An angry growl filled the air. The Chief squinted at the sight that was unfolding before his eyes, just to make sure he was really seeing what he was seeing. “What in the…”
Wade had walked out the door while holding the leash of one very large, very angry pit bull. It had giant, pointy teeth and big gobs of white foam plopped out of its mouth. It stared at the officers with a hungry look in his eyes.
“What the hell are you trying to pull, Wade?” Chief Haskell asked.
Wade was skinny to the point of emaciation. His body was like a tall skeleton with skin hanging off of it, with a pair of sunken eyes. He wore a pair of dirty jeans and a wife-beater style T-shirt.
“You piggies scoot, now!” Wade shouted. “Go on back to the bacon factory before I sic Ole Mongo on you!”
All three officers pulled their sidearms and aimed at the dog. Old Mongo was one rough looking pooch. He only had one eye. There were burn marks, scratches, and scars all over his body. One could only assume that he’d suffered a great deal of abuse at the hands of his owner over the years, the kind of abuse that can turn an animal from a friendly pet to an insane killing machine.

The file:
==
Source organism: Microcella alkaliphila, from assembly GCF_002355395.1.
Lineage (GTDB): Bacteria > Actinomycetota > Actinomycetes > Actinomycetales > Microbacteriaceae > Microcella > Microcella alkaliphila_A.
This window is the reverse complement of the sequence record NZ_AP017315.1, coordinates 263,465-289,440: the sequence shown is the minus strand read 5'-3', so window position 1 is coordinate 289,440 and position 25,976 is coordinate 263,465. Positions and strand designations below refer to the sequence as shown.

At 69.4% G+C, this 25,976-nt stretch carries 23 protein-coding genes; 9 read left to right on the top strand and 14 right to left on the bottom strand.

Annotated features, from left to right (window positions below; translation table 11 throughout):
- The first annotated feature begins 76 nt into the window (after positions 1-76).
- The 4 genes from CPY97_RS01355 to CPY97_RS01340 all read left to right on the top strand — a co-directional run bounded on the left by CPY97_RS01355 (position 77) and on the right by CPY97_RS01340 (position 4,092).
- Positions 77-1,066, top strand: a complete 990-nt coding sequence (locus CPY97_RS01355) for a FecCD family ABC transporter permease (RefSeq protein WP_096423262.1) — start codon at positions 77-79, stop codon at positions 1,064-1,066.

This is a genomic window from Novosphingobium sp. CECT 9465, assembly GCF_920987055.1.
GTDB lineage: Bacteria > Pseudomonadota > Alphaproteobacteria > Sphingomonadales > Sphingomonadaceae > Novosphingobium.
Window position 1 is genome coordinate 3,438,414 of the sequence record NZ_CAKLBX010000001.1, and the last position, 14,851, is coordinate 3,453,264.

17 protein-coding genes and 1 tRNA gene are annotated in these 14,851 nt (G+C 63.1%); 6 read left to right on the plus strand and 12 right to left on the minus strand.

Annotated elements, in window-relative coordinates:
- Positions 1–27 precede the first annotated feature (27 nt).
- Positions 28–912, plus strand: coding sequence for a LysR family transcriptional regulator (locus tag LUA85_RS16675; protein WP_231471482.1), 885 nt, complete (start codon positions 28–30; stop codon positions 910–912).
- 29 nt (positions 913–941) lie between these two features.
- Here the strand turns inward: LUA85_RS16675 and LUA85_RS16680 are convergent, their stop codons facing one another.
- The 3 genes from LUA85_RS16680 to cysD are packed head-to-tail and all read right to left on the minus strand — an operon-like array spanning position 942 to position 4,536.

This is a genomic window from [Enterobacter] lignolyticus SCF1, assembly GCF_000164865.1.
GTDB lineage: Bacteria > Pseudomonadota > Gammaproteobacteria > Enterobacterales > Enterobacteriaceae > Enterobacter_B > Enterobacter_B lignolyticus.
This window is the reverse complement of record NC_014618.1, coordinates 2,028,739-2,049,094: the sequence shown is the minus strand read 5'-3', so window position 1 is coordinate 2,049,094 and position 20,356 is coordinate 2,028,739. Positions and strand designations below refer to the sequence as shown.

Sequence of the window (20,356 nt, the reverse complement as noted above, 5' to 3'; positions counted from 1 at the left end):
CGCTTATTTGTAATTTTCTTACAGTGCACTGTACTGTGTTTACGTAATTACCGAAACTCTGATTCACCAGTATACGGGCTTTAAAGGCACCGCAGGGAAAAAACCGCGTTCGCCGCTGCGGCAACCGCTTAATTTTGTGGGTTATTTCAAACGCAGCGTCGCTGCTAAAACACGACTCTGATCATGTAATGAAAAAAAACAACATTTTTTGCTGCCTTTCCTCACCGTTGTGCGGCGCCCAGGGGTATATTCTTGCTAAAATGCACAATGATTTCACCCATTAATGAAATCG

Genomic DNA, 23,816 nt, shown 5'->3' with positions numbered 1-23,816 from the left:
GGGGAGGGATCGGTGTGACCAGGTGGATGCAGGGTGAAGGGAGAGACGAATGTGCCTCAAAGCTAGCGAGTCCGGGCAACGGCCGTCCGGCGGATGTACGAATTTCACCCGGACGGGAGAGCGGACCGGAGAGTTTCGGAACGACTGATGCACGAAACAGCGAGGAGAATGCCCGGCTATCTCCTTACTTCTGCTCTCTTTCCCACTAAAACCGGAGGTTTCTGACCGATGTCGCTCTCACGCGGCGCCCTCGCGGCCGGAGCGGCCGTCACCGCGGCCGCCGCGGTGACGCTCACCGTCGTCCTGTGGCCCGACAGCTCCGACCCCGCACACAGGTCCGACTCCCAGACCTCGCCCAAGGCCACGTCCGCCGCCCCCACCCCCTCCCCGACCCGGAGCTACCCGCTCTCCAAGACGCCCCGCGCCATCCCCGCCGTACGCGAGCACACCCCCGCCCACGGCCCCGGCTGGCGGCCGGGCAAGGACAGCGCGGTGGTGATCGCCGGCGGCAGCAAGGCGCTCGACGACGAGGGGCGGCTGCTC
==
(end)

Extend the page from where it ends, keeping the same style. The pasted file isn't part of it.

“I will shoot you and your ugly dog, Wade!” the Chief shouted. “Chain that mutt up and lie down on the ground!”
Old Mongo barked and growled some more. Then he started pulling on the leash, harder and harder. Wade struggled to hold on. It was obvious that the dog was much stronger than his owner.
“I can’t hold on forever!” Wade said. “You piggies better run!”
A little girl’s voice broke the tension. There, standing in the doorway, was Wade’s eight-year old daughter. “Daddy, what’s going on?”
The beast dog spotted the girl and growled.
“Why’s Mongo so mad?” the girl asked.
“Go back inside, Molly,” Wade said. “Daddy’s just having a little chat with these officers about a dumb old mistake they made.”
The Chief noticed how intently Old Mongo was staring at Molly. “Wade,” the Chief said. “Look, you better…”
And the dog was off. Old Mongo charged for the girl, yanking the leash right out of Wade’s hands. Molly screeched as she ran into the house with the pit bull in hot pursuit.